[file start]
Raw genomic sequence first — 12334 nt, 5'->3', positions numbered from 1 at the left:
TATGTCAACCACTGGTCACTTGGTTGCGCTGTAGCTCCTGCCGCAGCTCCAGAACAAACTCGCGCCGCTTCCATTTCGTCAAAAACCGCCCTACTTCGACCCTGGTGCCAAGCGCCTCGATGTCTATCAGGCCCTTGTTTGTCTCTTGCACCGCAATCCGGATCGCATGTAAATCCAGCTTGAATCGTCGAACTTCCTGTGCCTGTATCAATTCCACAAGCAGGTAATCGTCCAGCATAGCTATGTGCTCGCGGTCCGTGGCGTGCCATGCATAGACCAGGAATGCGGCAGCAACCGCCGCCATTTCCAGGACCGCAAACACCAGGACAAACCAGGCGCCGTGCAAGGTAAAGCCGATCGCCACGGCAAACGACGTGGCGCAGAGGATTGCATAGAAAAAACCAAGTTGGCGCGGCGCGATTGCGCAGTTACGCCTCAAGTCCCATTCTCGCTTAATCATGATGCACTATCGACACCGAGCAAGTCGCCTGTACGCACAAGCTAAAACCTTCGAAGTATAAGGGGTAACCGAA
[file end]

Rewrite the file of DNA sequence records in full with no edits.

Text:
Raw genomic sequence first — 12334 nt, 5'->3', positions numbered from 1 at the left:
TATGTCAACCACTGGTCACTTGGTTGCGCTGTAGCTCCTGCCGCAGCTCCAGAACAAACTCGCGCCGCTTCCATTTCGTCAAAAACCGCCCTACTTCGACCCTGGTGCCAAGCGCCTCGATGTCTATCAGGCCCTTGTTTGTCTCTTGCACCGCAATCCGGATCGCATGTAAATCCAGCTTGAATCGTCGAACTTCCTGTGCCTGTATCAATTCCACAAGCAGGTAATCGTCCAGCATAGCTATGTGCTCGCGGTCCGTGGCGTGCCATGCATAGACCAGGAATGCGGCAGCAACCGCCGCCATTTCCAGGACCGCAAACACCAGGACAAACCAGGCGCCGTGCAAGGTAAAGCCGATCGCCACGGCAAACGACGTGGCGCAGAGGATTGCATAGAAAAAACCAAGTTGGCGCGGCGCGATTGCGCAGTTACGCCTCAAGTCCCATTCTCGCTTAATCATGATGCACTATCGACACCGAGCAAGTCGCCTGTACGCACAAGCTAAAACCTTCGAAGTATAAGGGGTAACCGAA